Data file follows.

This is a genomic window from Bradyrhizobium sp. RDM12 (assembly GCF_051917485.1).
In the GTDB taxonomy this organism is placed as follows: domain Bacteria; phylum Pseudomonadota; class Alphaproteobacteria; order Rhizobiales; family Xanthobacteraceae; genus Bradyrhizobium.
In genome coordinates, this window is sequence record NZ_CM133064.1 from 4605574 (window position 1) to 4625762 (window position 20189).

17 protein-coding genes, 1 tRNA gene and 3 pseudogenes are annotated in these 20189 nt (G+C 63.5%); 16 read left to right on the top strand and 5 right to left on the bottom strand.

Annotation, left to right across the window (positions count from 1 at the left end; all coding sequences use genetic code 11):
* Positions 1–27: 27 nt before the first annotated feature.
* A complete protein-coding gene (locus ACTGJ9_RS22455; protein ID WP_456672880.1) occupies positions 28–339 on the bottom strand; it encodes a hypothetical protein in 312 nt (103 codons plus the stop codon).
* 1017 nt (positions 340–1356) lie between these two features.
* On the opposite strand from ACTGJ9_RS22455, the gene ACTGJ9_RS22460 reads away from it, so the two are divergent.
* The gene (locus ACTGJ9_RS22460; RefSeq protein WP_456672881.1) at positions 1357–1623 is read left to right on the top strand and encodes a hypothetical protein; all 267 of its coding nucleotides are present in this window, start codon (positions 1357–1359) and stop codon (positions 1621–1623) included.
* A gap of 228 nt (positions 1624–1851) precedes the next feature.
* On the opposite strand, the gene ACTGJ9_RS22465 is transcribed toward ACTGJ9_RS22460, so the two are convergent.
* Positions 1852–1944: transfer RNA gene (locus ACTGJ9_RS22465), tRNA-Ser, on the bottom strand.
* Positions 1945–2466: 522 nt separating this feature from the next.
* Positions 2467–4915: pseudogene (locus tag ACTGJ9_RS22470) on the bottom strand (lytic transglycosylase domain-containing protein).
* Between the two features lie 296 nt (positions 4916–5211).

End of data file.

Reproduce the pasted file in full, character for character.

This is a genomic window from Bradyrhizobium sp. RDM12 (assembly GCF_051917485.1).
In the GTDB taxonomy this organism is placed as follows: domain Bacteria; phylum Pseudomonadota; class Alphaproteobacteria; order Rhizobiales; family Xanthobacteraceae; genus Bradyrhizobium.
In genome coordinates, this window is sequence record NZ_CM133064.1 from 4605574 (window position 1) to 4625762 (window position 20189).

17 protein-coding genes, 1 tRNA gene and 3 pseudogenes are annotated in these 20189 nt (G+C 63.5%); 16 read left to right on the top strand and 5 right to left on the bottom strand.

Annotation, left to right across the window (positions count from 1 at the left end; all coding sequences use genetic code 11):
* Positions 1–27: 27 nt before the first annotated feature.
* A complete protein-coding gene (locus ACTGJ9_RS22455; protein ID WP_456672880.1) occupies positions 28–339 on the bottom strand; it encodes a hypothetical protein in 312 nt (103 codons plus the stop codon).
* 1017 nt (positions 340–1356) lie between these two features.
* On the opposite strand from ACTGJ9_RS22455, the gene ACTGJ9_RS22460 reads away from it, so the two are divergent.
* The gene (locus ACTGJ9_RS22460; RefSeq protein WP_456672881.1) at positions 1357–1623 is read left to right on the top strand and encodes a hypothetical protein; all 267 of its coding nucleotides are present in this window, start codon (positions 1357–1359) and stop codon (positions 1621–1623) included.
* A gap of 228 nt (positions 1624–1851) precedes the next feature.
* On the opposite strand, the gene ACTGJ9_RS22465 is transcribed toward ACTGJ9_RS22460, so the two are convergent.
* Positions 1852–1944: transfer RNA gene (locus ACTGJ9_RS22465), tRNA-Ser, on the bottom strand.
* Positions 1945–2466: 522 nt separating this feature from the next.
* Positions 2467–4915: pseudogene (locus tag ACTGJ9_RS22470) on the bottom strand (lytic transglycosylase domain-containing protein).
* Between the two features lie 296 nt (positions 4916–5211).